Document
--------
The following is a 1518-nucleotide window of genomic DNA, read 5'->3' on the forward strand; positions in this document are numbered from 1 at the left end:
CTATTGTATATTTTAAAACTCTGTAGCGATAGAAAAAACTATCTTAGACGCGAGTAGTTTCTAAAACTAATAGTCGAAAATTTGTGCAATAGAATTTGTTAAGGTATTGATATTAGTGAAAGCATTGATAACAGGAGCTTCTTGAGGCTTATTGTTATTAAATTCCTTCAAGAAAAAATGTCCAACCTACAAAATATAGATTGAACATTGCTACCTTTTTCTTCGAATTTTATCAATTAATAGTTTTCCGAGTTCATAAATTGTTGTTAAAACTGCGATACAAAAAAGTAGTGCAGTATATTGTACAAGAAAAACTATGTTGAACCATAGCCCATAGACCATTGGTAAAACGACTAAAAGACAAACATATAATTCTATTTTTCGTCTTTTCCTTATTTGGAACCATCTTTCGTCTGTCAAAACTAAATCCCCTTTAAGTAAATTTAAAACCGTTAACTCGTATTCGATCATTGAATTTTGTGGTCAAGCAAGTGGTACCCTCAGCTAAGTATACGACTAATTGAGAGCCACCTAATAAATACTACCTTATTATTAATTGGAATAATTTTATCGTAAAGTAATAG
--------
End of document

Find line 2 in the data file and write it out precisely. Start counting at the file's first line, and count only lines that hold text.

CTATTGTATATTTTAAAACTCTGTAGCGATAGAAAAAACTATCTTAGACGCGAGTAGTTTCTAAAACTAATAGTCGAAAATTTGTGCAATAGAATTTGTTAAGGTATTGATATTAGTGAAAGCATTGATAACAGGAGCTTCTTGAGGCTTATTGTTATTAAATTCCTTCAAGAAAAAATGTCCAACCTACAAAATATAGATTGAACATTGCTACCTTTTTCTTCGAATTTTATCAATTAATAGTTTTCCGAGTTCATAAATTGTTGTTAAAACTGCGATACAAAAAAGTAGTGCAGTATATTGTACAAGAAAAACTATGTTGAACCATAGCCCATAGACCATTGGTAAAACGACTAAAAGACAAACATATAATTCTATTTTTCGTCTTTTCCTTATTTGGAACCATCTTTCGTCTGTCAAAACTAAATCCCCTTTAAGTAAATTTAAAACCGTTAACTCGTATTCGATCATTGAATTTTGTGGTCAAGCAAGTGGTACCCTCAGCTAAGTATACGACTAATTGAGAGCCACCTAATAAATACTACCTTATTATTAATTGGAATAATTTTATCGTAAAGTAATAG